6
$\begingroup$

The junta problem is the following: we have a boolean function $f:\{0,1\}^n \to \{0,1\}$ that actually happens to depend on only $k$ of its input variables. Given the value of $f(x)$ for many random values of $x$, we want to identify the $k$ input variables that $f$ actually depends upon. In other words, secretly $f(x_1,\dots,x_n) = g(x_{i_1},\dots,x_{i_k})$ for some indices $i_1,\dots,i_k$; given many pairs $(x,f(x))$ where each $x$ is random, we want to find the $i_1,\dots,i_k$.

I am interested in a variant of the junta problem, where we are allowed membership queries. In particular, at any point, we can choose a value $x$ and receive the value of $f(x)$. The goal remains the same: We want to learn the junta, i.e., learn the indices $i_1,\dots,i_k$.

How many membership queries are needed, and what is the running time to learn the junta?

There is a simple, straightforward algorithm that uses something like $O(n)$ membership queries (first find $x,y$ such that $f(x)\ne f(y)$, then move from $x$ to $y$ by changing one bit of the input at a time, to identify $x',y'$ such that $f(x')\ne f(y')$ and $x',y'$ differ in a single bit position). But can it be done with many fewer membership queries? For instance, can we learn the junta with, say, $O(\lg n)$ membership queries?

$\endgroup$
5
$\begingroup$

Information theory shows that you need at least $\log_2 \binom{n}{k}$ queries. When $k$ is small, this is $\Theta(k\log n)$, which is probably enough. Consider for example the case $k=1$, and suppose for simplicity that $n$ is a power of $2$. By feeding the inputs $x_i = \text{bit $r$ of $i$}$ to $f$ you can recover the index $i_1$. (To determine whether the function is $i_1$ or $\lnot i_1$, feed the all-zero vector to $f$.)

$\endgroup$
5
$\begingroup$

Lerning juntas from membership queries can be done in $O_k(\log(n))$ queries indeed. According to Yuval's answer, this give a correct dependence of $n$. However, the dependence on $k$ is not tight (it will be something like $2^k$).

The answer to this question is actually written in the Learning juntas by Mossel, O'Donnell and R. Servedio, but I'll spell it out anyway.

Note first that it is enough to find in each step one influential coordinate, since we can then recurse to the $(k-1)$-junta problem, by fixing the bits in the coordinates found so far and considering the function restricted to different possible fixes of these coordinates.

In order to find one influential coordinate in $O(\log(n))$ queries let us simply sample our function $f$ on random inputs, until found $x,y \in \{0,1\}^n$ such that $f(x) \neq f(y)$. (If we find no such inputs, we may guess that the function is constant.) Now given such $x$ and $y$, let us pick at random a point $z$ between $x$ and $y$ at distance $0.5dist(x,y)$ from each of them, and read $f(z)$. If $f(x) \neq f(z)$ then we continue with the pair $x,z$, and otherwise we continue with the pair $y,z$. The process continues for at most $\log(n)$ iterations, until we find two neighboring vertices on which $f$ gives different values. This gives us one influential coordinate.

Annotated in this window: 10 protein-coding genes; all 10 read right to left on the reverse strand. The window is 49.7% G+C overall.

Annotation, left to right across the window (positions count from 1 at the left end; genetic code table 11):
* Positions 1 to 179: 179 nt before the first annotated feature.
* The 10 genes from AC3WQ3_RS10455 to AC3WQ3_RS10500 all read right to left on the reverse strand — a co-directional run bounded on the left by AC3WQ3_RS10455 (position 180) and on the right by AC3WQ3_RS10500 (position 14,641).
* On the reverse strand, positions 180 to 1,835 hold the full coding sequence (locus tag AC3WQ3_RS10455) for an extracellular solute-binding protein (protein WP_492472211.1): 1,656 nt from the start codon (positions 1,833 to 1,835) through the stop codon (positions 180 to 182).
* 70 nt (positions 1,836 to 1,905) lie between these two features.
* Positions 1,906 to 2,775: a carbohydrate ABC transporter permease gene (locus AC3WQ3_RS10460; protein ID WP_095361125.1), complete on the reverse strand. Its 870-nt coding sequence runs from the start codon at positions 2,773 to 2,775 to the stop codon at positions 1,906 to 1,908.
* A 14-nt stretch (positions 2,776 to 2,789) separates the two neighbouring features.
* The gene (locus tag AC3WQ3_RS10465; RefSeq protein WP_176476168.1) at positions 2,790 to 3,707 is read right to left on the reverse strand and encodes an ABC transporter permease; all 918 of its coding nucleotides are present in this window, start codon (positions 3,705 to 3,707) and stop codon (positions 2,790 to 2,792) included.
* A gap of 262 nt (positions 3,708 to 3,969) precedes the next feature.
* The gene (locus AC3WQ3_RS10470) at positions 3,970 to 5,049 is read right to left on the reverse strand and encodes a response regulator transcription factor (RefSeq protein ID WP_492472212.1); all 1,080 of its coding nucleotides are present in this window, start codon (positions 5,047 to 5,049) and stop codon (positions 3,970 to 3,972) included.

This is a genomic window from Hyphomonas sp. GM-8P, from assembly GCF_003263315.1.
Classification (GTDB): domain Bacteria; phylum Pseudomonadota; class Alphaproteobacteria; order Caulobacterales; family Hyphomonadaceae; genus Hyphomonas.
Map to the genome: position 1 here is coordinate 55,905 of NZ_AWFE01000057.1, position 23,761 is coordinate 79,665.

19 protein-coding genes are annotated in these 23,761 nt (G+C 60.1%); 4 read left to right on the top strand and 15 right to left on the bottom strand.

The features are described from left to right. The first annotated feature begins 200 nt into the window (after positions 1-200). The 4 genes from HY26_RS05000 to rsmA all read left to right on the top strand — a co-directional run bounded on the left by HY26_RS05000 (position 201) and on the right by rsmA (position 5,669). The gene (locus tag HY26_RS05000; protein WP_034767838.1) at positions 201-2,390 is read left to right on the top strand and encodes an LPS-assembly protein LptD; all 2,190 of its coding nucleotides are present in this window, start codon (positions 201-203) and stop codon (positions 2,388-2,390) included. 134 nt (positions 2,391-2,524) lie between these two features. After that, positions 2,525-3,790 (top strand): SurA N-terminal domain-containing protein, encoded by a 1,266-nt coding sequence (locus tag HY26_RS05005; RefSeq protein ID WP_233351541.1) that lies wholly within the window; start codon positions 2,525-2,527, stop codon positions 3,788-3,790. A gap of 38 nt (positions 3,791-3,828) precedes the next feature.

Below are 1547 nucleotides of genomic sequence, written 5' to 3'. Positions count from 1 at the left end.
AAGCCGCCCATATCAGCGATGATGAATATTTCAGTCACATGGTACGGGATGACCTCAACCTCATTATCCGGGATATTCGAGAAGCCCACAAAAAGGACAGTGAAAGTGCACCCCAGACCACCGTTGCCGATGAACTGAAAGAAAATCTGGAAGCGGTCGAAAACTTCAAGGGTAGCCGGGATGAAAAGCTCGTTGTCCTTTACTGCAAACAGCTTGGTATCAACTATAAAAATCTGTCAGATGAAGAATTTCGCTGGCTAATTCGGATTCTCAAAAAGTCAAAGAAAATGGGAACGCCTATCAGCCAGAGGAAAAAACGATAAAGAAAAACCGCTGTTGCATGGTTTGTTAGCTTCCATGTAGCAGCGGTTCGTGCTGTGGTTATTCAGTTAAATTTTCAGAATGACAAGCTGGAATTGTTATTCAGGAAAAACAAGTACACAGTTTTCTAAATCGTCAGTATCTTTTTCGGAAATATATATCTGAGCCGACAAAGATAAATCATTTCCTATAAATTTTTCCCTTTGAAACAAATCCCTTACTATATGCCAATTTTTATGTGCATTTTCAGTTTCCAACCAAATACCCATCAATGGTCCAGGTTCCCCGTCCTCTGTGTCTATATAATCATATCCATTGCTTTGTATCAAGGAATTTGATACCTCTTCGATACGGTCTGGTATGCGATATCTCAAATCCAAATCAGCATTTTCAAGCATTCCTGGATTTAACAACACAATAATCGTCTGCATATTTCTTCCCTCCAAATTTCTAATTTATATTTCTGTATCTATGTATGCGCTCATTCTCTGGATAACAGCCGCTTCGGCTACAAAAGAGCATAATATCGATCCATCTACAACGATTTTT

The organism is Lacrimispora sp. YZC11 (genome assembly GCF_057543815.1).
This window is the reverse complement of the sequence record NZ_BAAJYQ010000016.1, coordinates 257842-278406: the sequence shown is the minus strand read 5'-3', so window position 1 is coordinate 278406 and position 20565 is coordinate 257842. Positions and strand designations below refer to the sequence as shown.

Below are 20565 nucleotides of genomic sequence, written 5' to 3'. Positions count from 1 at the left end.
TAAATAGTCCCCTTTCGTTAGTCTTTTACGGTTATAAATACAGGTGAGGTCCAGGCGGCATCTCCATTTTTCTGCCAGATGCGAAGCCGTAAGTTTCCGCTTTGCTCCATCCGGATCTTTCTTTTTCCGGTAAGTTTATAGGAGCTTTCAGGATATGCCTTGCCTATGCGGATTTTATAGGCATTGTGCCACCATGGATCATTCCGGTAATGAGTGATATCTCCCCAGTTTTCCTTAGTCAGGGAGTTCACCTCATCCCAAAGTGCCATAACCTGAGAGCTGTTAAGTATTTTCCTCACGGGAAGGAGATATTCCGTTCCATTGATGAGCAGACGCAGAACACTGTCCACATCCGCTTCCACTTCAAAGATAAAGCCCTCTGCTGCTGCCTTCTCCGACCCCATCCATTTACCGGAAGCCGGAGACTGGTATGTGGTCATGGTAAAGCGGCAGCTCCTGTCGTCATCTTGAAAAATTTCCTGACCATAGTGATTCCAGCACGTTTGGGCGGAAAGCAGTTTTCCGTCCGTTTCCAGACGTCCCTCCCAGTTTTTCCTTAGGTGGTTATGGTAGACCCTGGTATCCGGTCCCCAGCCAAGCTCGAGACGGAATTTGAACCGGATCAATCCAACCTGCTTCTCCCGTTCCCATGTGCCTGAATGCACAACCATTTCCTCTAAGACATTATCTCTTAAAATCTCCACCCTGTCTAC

$\endgroup$
  • 1
    $\begingroup$ Thanks. Doesn't your algorithm take $O(k \log n)$ queries? (Same as Yuval's algorithm.) I'm not sure what $O_k(\cdot)$ means, and I'm a bit lost why you mention a dependence on $2^k$. $\endgroup$ – D.W. Sep 12 '13 at 16:39
  • 1
    $\begingroup$ The dependence should be at least $2^k$ since for functions of the form $AND(x_1,\dots,x_k)$ you would need $2^k$ queries to distinguish them from the constant function. Also, after we find some influential coordinates, we should try all possible fixes in them in order to find the next bit. That gives us a multiplicative factor of $2^k$. $\endgroup$ – Igor Shinkar Sep 14 '13 at 17:14
  • $\begingroup$ Ahh, I see, the $2^k$ dependence comes from the problem of finding $x,y$ such that $f(x)\ne f(y)$. If you sample on random inputs, it'll take something like $2^k$ inputs to find such a pair. Thank you. $\endgroup$ – D.W. Sep 14 '13 at 17:19
  • 1
    $\begingroup$ @D.W. If I understand Yuvals answer, he does not give an algorithm for general $k$. He gives a lower bound. $\endgroup$ – Igor Shinkar Sep 15 '13 at 6:28

Your Answer

By clicking “Post Your Answer”, you agree to our terms of service, privacy policy and cookie policy

Not the answer you're looking for? Browse other questions tagged or ask your own question.